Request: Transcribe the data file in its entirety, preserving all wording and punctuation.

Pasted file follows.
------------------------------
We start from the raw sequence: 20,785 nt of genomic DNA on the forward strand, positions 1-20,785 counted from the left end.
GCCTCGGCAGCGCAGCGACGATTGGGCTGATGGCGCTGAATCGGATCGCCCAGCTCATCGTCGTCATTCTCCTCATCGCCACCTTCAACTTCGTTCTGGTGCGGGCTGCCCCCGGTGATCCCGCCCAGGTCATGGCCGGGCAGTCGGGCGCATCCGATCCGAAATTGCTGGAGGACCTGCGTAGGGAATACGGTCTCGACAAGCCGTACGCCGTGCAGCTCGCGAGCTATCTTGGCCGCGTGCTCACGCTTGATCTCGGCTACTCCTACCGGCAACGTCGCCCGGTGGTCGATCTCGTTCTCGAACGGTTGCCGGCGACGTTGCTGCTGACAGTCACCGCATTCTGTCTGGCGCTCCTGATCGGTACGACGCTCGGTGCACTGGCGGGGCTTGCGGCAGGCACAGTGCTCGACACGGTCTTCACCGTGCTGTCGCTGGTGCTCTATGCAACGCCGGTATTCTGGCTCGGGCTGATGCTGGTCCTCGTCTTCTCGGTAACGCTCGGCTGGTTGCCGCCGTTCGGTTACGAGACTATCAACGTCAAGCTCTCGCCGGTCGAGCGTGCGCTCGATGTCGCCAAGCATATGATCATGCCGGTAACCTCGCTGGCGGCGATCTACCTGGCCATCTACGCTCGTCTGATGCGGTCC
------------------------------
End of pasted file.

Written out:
We start from the raw sequence: 20,785 nt of genomic DNA on the forward strand, positions 1-20,785 counted from the left end.
GCCTCGGCAGCGCAGCGACGATTGGGCTGATGGCGCTGAATCGGATCGCCCAGCTCATCGTCGTCATTCTCCTCATCGCCACCTTCAACTTCGTTCTGGTGCGGGCTGCCCCCGGTGATCCCGCCCAGGTCATGGCCGGGCAGTCGGGCGCATCCGATCCGAAATTGCTGGAGGACCTGCGTAGGGAATACGGTCTCGACAAGCCGTACGCCGTGCAGCTCGCGAGCTATCTTGGCCGCGTGCTCACGCTTGATCTCGGCTACTCCTACCGGCAACGTCGCCCGGTGGTCGATCTCGTTCTCGAACGGTTGCCGGCGACGTTGCTGCTGACAGTCACCGCATTCTGTCTGGCGCTCCTGATCGGTACGACGCTCGGTGCACTGGCGGGGCTTGCGGCAGGCACAGTGCTCGACACGGTCTTCACCGTGCTGTCGCTGGTGCTCTATGCAACGCCGGTATTCTGGCTCGGGCTGATGCTGGTCCTCGTCTTCTCGGTAACGCTCGGCTGGTTGCCGCCGTTCGGTTACGAGACTATCAACGTCAAGCTCTCGCCGGTCGAGCGTGCGCTCGATGTCGCCAAGCATATGATCATGCCGGTAACCTCGCTGGCGGCGATCTACCTGGCCATCTACGCTCGTCTGATGCGGTCC